About 300AD there was a Roman Emperor called Diocletian who exempted his people from paying taxes and made sure they had enough corn during a time of hardship (to be fair he did cause the famine by besieging the city). So the people erected a memorial pillar in honour of him (it seems the city folk were of a forgiving nature). Then, in the middle ages, someone starts spreading the story that the ashes, or possibly the head, of Roman General Pompey were kept at the top of this pillar. So everyone starts calling it “Pompey’s Pillar,” (which was not even true) even though, it says quite clearly on the pillar:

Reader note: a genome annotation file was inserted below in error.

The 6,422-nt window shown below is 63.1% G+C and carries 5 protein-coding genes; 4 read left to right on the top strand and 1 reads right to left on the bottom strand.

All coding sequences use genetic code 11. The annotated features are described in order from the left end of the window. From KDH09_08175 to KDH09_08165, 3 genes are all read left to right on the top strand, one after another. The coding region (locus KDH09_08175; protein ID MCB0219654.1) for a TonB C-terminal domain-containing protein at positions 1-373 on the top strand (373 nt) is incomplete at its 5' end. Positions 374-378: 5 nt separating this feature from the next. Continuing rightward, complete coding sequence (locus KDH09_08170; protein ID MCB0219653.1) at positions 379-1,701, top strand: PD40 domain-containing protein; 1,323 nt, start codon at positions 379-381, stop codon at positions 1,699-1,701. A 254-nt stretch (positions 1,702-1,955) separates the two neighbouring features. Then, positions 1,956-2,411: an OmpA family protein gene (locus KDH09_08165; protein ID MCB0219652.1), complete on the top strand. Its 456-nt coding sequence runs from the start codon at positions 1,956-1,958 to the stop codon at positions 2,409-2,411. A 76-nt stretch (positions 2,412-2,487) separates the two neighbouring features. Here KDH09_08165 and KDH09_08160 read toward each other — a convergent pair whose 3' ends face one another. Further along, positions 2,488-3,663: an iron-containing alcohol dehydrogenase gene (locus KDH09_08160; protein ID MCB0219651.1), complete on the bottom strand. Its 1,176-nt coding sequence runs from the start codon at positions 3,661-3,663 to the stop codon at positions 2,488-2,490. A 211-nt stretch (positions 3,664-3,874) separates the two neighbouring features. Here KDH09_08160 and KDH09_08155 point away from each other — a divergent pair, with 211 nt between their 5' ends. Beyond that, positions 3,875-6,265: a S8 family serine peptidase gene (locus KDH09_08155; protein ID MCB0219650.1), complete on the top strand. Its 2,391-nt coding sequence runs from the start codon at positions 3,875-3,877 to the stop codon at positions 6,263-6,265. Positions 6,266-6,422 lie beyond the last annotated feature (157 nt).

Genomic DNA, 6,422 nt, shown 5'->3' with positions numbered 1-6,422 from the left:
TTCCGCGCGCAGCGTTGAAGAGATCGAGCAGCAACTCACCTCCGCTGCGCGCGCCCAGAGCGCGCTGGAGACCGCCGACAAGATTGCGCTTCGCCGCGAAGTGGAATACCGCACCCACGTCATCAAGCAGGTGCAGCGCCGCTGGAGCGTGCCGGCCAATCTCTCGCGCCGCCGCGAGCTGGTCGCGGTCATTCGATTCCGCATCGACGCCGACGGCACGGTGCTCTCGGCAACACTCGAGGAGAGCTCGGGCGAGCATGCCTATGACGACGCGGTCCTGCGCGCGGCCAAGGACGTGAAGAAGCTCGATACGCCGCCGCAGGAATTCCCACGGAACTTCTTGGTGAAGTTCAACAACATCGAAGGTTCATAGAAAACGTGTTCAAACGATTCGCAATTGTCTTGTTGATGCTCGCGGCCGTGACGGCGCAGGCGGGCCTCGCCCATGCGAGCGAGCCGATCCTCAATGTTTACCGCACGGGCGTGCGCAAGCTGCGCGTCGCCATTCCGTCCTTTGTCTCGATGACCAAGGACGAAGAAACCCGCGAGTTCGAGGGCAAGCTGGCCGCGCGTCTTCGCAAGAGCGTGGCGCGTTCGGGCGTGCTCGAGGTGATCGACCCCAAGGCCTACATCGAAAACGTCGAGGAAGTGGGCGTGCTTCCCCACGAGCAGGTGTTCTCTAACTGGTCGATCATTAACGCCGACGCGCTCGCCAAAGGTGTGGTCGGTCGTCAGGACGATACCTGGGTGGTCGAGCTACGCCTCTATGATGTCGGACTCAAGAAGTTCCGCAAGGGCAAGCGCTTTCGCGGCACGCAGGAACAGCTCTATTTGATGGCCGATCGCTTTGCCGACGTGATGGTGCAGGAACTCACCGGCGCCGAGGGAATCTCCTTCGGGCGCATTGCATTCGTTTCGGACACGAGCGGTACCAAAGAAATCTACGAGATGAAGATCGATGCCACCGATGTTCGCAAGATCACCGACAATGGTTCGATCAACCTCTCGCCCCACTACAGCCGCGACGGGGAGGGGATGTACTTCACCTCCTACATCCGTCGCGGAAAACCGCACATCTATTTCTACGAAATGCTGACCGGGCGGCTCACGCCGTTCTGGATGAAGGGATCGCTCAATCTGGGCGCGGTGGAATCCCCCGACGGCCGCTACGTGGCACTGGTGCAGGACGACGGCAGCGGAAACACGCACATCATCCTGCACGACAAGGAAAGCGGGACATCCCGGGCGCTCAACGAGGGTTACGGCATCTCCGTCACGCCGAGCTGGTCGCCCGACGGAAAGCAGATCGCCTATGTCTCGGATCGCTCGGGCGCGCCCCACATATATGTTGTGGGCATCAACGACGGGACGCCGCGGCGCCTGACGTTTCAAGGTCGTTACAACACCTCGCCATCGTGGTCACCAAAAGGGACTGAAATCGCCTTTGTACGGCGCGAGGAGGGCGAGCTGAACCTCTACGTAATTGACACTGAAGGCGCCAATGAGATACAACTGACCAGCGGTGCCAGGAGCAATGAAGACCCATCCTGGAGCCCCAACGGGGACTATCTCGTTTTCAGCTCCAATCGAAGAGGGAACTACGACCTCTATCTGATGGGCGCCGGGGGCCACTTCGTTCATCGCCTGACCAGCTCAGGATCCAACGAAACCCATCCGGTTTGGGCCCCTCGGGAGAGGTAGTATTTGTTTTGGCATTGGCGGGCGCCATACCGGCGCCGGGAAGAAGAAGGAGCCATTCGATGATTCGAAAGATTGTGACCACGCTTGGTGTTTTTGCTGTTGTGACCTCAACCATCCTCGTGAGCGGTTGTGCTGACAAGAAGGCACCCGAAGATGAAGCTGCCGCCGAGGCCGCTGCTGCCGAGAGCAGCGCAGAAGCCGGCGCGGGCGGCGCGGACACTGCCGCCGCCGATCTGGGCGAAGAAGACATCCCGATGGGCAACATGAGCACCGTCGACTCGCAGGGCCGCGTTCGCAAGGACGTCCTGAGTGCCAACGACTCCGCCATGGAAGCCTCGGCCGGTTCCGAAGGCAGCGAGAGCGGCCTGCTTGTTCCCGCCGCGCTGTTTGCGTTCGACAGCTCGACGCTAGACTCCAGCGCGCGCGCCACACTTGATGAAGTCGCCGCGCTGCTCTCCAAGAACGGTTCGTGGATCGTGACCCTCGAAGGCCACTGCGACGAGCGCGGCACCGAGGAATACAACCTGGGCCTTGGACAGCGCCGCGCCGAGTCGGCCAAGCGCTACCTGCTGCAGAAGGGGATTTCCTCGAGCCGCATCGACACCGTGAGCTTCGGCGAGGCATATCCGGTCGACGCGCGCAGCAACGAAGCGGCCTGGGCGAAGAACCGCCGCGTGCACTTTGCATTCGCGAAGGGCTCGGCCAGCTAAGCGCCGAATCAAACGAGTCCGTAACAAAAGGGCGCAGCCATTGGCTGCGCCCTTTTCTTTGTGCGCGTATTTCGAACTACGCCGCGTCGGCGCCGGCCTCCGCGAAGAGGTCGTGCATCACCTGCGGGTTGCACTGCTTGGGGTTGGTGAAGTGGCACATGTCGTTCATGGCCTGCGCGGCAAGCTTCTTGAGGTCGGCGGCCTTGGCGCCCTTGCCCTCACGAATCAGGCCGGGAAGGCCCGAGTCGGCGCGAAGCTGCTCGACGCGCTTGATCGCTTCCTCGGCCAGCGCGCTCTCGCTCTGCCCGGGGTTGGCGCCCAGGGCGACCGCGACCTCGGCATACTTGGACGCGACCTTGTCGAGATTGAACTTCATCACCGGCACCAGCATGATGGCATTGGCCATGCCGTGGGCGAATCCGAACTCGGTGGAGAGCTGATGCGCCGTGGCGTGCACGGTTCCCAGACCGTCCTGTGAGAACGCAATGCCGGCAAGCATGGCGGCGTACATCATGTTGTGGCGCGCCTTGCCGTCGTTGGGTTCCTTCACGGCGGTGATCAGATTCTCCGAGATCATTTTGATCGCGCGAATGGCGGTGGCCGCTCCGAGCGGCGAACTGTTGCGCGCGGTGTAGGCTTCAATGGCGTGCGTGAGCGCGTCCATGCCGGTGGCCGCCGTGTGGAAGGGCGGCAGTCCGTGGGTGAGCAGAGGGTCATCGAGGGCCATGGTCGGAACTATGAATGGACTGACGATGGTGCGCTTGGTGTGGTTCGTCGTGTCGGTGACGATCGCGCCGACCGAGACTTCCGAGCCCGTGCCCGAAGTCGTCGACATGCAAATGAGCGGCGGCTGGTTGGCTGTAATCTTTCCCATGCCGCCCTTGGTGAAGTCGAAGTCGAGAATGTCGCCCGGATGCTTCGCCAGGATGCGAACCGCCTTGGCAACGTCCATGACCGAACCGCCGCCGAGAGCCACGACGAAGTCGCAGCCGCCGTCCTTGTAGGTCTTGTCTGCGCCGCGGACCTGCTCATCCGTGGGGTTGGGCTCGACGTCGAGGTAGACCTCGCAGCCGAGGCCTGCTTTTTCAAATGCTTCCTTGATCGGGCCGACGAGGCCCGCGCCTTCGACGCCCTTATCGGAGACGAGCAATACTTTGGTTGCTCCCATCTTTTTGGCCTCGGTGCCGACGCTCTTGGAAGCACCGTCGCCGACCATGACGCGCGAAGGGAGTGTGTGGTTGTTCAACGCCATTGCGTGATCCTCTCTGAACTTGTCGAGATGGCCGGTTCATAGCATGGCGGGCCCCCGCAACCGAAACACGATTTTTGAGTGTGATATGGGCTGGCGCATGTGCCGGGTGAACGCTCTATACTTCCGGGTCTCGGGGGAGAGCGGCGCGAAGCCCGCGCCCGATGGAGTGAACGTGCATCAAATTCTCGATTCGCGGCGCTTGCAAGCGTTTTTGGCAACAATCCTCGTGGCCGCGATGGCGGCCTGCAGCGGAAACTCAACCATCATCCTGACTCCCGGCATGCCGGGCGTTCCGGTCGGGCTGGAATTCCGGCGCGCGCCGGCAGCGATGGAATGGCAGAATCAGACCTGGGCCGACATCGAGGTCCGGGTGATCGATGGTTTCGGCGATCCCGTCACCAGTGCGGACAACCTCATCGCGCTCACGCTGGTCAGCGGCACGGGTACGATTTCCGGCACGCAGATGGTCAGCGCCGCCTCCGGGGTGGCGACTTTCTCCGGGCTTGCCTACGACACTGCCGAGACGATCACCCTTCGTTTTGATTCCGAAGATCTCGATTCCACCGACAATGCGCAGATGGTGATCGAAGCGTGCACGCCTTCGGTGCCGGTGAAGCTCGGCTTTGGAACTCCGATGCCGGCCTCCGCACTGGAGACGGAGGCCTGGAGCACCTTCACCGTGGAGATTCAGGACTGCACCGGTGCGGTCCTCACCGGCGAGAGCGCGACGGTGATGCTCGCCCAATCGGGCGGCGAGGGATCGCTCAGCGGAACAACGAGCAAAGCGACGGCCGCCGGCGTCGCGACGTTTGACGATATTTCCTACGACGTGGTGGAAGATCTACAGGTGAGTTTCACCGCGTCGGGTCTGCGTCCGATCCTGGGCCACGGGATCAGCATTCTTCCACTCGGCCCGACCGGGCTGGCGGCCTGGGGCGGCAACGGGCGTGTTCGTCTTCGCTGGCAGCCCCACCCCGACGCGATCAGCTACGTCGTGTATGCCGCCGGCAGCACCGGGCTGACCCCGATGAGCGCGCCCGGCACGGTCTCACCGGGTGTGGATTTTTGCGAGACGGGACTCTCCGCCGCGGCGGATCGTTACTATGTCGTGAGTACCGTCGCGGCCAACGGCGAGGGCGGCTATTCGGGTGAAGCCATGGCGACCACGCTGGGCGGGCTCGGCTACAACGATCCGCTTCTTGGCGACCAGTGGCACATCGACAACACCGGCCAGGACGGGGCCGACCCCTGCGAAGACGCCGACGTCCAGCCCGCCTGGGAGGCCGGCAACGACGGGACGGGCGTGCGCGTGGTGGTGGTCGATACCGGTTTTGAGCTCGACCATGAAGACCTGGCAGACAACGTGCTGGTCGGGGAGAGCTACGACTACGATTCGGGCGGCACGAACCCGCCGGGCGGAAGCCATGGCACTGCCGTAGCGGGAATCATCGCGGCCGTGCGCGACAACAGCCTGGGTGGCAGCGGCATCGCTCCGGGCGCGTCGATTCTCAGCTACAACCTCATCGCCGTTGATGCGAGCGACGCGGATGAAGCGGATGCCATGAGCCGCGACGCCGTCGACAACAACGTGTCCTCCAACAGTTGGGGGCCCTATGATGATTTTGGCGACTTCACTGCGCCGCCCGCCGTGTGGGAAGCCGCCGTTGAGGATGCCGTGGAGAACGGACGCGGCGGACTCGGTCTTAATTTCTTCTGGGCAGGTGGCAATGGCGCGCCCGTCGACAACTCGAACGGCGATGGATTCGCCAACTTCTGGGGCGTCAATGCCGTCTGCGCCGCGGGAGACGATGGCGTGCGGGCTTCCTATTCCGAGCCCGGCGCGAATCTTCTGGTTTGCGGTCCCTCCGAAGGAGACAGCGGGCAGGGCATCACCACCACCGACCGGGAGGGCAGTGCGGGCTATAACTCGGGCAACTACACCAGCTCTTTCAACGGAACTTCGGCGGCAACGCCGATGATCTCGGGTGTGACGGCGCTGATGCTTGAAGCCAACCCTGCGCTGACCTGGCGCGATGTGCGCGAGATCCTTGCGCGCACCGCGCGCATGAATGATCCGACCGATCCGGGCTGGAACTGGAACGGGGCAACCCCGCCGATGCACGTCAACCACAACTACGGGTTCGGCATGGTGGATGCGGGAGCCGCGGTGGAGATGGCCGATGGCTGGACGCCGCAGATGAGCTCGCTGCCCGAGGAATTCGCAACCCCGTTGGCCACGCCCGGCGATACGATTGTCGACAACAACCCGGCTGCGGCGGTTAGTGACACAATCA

*To the right and good emperor, the protector god of Alexandria, Diocletian, who has never been beaten*
To this day, the memorial is called “Pompey’s Pillar.”
Poor old Diocletian.